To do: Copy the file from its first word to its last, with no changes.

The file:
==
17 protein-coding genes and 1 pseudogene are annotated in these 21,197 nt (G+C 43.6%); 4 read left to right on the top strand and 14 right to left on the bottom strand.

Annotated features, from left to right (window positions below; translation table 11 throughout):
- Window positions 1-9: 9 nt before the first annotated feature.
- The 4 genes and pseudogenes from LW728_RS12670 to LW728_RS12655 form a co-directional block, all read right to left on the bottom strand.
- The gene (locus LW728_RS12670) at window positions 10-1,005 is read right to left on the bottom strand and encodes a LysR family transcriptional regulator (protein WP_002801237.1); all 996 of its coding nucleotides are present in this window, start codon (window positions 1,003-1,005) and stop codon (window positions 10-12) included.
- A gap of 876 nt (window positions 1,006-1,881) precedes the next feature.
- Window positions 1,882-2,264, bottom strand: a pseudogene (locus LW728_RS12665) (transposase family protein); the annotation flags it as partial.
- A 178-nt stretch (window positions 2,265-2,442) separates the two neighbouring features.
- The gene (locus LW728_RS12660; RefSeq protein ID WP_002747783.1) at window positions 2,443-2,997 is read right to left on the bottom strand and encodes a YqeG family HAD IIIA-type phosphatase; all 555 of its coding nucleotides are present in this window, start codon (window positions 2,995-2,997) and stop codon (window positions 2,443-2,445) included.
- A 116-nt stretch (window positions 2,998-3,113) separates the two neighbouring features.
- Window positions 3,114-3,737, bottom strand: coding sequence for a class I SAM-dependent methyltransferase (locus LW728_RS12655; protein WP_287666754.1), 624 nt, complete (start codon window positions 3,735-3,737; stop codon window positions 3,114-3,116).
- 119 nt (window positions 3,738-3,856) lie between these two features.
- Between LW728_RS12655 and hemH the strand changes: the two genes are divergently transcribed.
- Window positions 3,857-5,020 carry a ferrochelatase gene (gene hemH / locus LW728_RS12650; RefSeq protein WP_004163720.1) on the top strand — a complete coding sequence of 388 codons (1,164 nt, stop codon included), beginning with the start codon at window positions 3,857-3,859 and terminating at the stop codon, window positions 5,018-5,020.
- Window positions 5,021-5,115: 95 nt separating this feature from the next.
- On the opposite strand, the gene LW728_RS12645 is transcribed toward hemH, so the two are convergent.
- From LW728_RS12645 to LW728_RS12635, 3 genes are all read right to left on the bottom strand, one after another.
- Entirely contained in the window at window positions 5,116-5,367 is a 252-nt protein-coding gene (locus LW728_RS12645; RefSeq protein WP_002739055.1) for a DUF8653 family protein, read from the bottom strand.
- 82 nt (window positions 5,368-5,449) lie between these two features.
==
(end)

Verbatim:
17 protein-coding genes and 1 pseudogene are annotated in these 21,197 nt (G+C 43.6%); 4 read left to right on the top strand and 14 right to left on the bottom strand.

Annotated features, from left to right (window positions below; translation table 11 throughout):
- Window positions 1-9: 9 nt before the first annotated feature.
- The 4 genes and pseudogenes from LW728_RS12670 to LW728_RS12655 form a co-directional block, all read right to left on the bottom strand.
- The gene (locus LW728_RS12670) at window positions 10-1,005 is read right to left on the bottom strand and encodes a LysR family transcriptional regulator (protein WP_002801237.1); all 996 of its coding nucleotides are present in this window, start codon (window positions 1,003-1,005) and stop codon (window positions 10-12) included.
- A gap of 876 nt (window positions 1,006-1,881) precedes the next feature.
- Window positions 1,882-2,264, bottom strand: a pseudogene (locus LW728_RS12665) (transposase family protein); the annotation flags it as partial.
- A 178-nt stretch (window positions 2,265-2,442) separates the two neighbouring features.
- The gene (locus LW728_RS12660; RefSeq protein ID WP_002747783.1) at window positions 2,443-2,997 is read right to left on the bottom strand and encodes a YqeG family HAD IIIA-type phosphatase; all 555 of its coding nucleotides are present in this window, start codon (window positions 2,995-2,997) and stop codon (window positions 2,443-2,445) included.
- A 116-nt stretch (window positions 2,998-3,113) separates the two neighbouring features.
- Window positions 3,114-3,737, bottom strand: coding sequence for a class I SAM-dependent methyltransferase (locus LW728_RS12655; protein WP_287666754.1), 624 nt, complete (start codon window positions 3,735-3,737; stop codon window positions 3,114-3,116).
- 119 nt (window positions 3,738-3,856) lie between these two features.
- Between LW728_RS12655 and hemH the strand changes: the two genes are divergently transcribed.
- Window positions 3,857-5,020 carry a ferrochelatase gene (gene hemH / locus LW728_RS12650; RefSeq protein WP_004163720.1) on the top strand — a complete coding sequence of 388 codons (1,164 nt, stop codon included), beginning with the start codon at window positions 3,857-3,859 and terminating at the stop codon, window positions 5,018-5,020.
- Window positions 5,021-5,115: 95 nt separating this feature from the next.
- On the opposite strand, the gene LW728_RS12645 is transcribed toward hemH, so the two are convergent.
- From LW728_RS12645 to LW728_RS12635, 3 genes are all read right to left on the bottom strand, one after another.
- Entirely contained in the window at window positions 5,116-5,367 is a 252-nt protein-coding gene (locus LW728_RS12645; RefSeq protein WP_002739055.1) for a DUF8653 family protein, read from the bottom strand.
- 82 nt (window positions 5,368-5,449) lie between these two features.